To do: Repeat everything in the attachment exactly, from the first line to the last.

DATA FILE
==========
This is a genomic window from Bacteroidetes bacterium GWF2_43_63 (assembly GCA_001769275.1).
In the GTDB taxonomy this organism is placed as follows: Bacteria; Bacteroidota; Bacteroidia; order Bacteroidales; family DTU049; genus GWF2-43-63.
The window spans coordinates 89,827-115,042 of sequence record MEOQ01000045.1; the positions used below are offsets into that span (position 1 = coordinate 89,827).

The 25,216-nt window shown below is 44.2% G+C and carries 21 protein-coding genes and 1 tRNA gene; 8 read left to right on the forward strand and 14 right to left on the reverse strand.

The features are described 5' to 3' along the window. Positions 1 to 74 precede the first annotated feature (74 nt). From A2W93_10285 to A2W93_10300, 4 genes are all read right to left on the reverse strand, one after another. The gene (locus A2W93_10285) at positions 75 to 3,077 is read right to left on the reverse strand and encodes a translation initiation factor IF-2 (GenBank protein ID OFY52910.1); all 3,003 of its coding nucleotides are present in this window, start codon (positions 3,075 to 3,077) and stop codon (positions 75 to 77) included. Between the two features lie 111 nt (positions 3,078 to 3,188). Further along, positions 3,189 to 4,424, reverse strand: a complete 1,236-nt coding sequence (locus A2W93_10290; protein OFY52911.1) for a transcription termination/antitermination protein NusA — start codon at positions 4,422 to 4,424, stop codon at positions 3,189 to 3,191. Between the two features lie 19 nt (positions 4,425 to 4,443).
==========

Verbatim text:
This is a genomic window from Bacteroidetes bacterium GWF2_43_63 (assembly GCA_001769275.1).
In the GTDB taxonomy this organism is placed as follows: Bacteria; Bacteroidota; Bacteroidia; order Bacteroidales; family DTU049; genus GWF2-43-63.
The window spans coordinates 89,827-115,042 of sequence record MEOQ01000045.1; the positions used below are offsets into that span (position 1 = coordinate 89,827).

The 25,216-nt window shown below is 44.2% G+C and carries 21 protein-coding genes and 1 tRNA gene; 8 read left to right on the forward strand and 14 right to left on the reverse strand.

The features are described 5' to 3' along the window. Positions 1 to 74 precede the first annotated feature (74 nt). From A2W93_10285 to A2W93_10300, 4 genes are all read right to left on the reverse strand, one after another. The gene (locus A2W93_10285) at positions 75 to 3,077 is read right to left on the reverse strand and encodes a translation initiation factor IF-2 (GenBank protein ID OFY52910.1); all 3,003 of its coding nucleotides are present in this window, start codon (positions 3,075 to 3,077) and stop codon (positions 75 to 77) included. Between the two features lie 111 nt (positions 3,078 to 3,188). Further along, positions 3,189 to 4,424, reverse strand: a complete 1,236-nt coding sequence (locus A2W93_10290; protein OFY52911.1) for a transcription termination/antitermination protein NusA — start codon at positions 4,422 to 4,424, stop codon at positions 3,189 to 3,191. Between the two features lie 19 nt (positions 4,425 to 4,443).